USE_64_BIT_INT USE_ITHREADS USE_LARGE_FILES
  Built under linux
  Compiled at Nov 11 2013 12:36:47

EDIT 4: Here is a short code that reproduces the problem. As you can see, I am just filling up memory.

use strict;
use warnings;

my ($xx,$yy);  # Coordinate variables
my (@elems);   # Array of elements to be stored on each matrix position

# Generate an array of 3000 floating point values.
# The list will be added to each array element. In the true script
# of course, each element has a list of completely different values.
# Here I use the same list of values for simplicity.
for ($xx = 1; $xx < 3000; $xx++)  {
  push( @elems, 1+$xx/10000 );

# Fill in each matrix element with the generated array
my @psStored;
for ($xx = 0; $xx < 300; $xx++)  {
  print "Row [$xx]\n";
  for ($yy = 0; $yy < 300; $yy++)  {
    push( @{$psStored[$xx][$yy]}, @elems );

And this is the result of "free" just before the crash (there are some parallel processes running on the machine):

[parisia@gloria01 ~]$ free
             total       used       free     shared    buffers     cached
Mem:     132015788   46395504   85620284          0     217192   16979772
-/+ buffers/cache:   29198540  102817248
Swap:    268435452          0  268435452


I investigated further. As suggested I used Devel::Size and checked the size of $psStored. The last lines of the output (printing the size at the end of each cycle in $yy) are:

Row [226]
Row [227]
Row [228]
Out of memory!

The size of the process when the script gives the error is: VIRT: 8943960, RES: 8.406g

However, I tried the following script that allocates a string of a given size (in gigabytes) as specified on the command line:

use strict;
use warnings;

my $size = $ARGV[0];
print "$size GB ";
$size = int($size * 1000000000);
print "($size bytes)...\n";
my $var = "x" x $size;
print "Allocated\n";

This script has no problem with large allocations. For instance, I can request 30 GB, and I have the following output from "top" before the script finishes: VIRT: 56.004g, RES: 0.054t

Hence, there is something that is interfering with allocation when dealing with arrays, but I do not understand what is going on. I also tried with hashes, but I get the same limitation at around 8-9GB.

share|improve this question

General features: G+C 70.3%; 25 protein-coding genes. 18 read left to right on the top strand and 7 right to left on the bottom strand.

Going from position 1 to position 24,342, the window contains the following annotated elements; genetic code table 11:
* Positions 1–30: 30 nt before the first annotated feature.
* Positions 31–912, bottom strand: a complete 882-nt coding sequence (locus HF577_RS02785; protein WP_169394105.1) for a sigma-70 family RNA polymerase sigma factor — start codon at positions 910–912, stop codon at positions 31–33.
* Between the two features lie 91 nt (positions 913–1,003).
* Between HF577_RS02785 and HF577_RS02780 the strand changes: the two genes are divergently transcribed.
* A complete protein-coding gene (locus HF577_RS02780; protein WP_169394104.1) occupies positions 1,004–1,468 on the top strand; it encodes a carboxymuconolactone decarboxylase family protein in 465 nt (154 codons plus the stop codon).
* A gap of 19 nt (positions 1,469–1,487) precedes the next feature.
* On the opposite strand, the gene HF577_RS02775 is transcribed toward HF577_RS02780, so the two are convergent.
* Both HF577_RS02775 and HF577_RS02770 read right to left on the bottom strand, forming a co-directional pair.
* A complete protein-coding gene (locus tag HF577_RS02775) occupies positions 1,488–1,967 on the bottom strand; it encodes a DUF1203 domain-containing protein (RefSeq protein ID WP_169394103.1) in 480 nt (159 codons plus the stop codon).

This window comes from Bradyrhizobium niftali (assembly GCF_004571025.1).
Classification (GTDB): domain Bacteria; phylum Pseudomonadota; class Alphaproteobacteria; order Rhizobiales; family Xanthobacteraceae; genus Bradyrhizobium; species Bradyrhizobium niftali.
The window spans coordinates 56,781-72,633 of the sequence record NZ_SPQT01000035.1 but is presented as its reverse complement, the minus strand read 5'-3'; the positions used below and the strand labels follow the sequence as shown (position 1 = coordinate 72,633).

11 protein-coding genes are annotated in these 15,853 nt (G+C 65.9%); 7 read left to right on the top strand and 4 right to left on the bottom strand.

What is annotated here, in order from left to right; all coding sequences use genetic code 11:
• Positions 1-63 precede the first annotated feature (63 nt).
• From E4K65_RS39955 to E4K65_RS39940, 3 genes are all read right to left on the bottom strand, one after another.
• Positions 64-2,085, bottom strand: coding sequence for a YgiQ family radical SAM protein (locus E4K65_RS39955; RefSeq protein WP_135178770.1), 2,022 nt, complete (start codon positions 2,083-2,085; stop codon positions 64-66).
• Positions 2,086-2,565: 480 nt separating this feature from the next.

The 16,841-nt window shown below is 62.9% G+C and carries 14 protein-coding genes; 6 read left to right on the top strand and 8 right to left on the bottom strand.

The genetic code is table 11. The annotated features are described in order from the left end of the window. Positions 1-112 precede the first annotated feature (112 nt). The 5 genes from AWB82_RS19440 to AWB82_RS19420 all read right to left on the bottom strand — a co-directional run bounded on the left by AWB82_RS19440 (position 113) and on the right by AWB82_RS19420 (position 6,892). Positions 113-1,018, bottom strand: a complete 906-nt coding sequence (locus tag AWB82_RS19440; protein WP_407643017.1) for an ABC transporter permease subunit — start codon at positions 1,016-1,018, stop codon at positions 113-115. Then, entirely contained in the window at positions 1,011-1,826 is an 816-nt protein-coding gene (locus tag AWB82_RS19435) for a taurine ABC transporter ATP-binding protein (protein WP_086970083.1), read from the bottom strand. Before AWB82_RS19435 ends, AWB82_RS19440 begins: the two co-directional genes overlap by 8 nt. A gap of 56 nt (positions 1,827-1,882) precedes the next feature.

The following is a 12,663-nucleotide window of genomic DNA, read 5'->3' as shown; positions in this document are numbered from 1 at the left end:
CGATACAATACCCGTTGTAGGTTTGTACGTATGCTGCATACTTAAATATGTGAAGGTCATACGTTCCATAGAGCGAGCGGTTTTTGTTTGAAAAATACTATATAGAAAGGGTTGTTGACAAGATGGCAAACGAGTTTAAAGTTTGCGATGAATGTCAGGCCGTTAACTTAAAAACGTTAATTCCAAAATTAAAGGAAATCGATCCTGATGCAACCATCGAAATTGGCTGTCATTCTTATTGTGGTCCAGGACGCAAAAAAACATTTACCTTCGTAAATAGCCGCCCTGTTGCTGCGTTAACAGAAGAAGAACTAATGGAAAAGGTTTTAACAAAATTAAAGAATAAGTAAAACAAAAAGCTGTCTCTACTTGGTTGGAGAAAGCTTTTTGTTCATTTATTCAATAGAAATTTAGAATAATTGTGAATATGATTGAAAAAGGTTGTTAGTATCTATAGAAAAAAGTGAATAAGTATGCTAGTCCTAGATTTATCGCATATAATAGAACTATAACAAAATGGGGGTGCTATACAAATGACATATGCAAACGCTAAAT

You mean GB (Bytes) not Gb (bits), right? Can you tell us what the allocations are for that make up most of the 8 GB this script uses? Is it a lot of small chunks or a few large ones? Any idea how much memory it is trying to allocate at the moment it runs out? Have you tried running in a debugger? –  John Zwinck Jul 17 '14 at 11:30
Try editing your question and pasting in the output of perl -V –  Mark Setchell Jul 17 '14 at 11:36
@JohnZwinck Yes Gigabytes. I think it's small chunks. I'll edit the question to put the portion of code that gives the error. –  Andrea Jul 17 '14 at 11:46
@MarkSetchell I added the output of perl -V –  Andrea Jul 17 '14 at 11:58
Silly question: Are you sure the user running the script does not have any limits on memory usage? This can be checked with ulimit -a. –  AKHolland Jul 17 '14 at 16:47

2 Answers 2

I suspect that the values of $xx and $yy are fairly large and sparse (i.e. there are big gaps between them). That would mean Perl has to create array elements for all the intervening values even though there is no data in them.

The design of the data structure depends mainly on what you want to do with it after it is built, and how you need to access it. The most space-saving way is to use a hash, so that if you have

$xx = 1024
$yy = 2048

then instead of storing the frequency in $ps_stored[1024][2048] (which creates $ps_stored[0] through to $ps_stored[1023], and $ps_stored[1024][0] through to $ps_stored[1024][2047] and leaves them empty) you could store it in hash $ps_stored{'1024,2048'} which wastes no space at all.

Since you don't say anything about how you will be using this data I can't tell whether it will be workable like this, but here is some code to replace yours that builds the hash that way.

use strict;
use warnings;
use autodie;

my %ps_stored;

open my $ps_full_input, '<', 'fullPsIn.dat';
my $counter = <$ps_full_input>;  # First element is counter of spectra

while (<$ps_full_input>)  {
  my @elems = split;
  my ($xx, $yy, $freq) = @elems;
  push @{ $ps_stored{"$xx,$yy"} }, \@elems;

close $ps_full_input;

Note the following

  • You must always check that an open call succeeded. Ignoring a failed open will make your program generate nonsense for no apparent reason. You can either write an explicit

    open my $ps_full_input, '<', 'fullPsIn.dat' or die $!;

    or you can use autodie at the top of your program, which is useful if there are more than a couple of open calls in your code

  • You must always use strict and use warnings at the top of every Perl program, and declare all your variables as close as possible to their first point of use with my. Because your code is a sample it isn't clear whether you have strict and warnings in place, but there are no declarations at all so something is wrong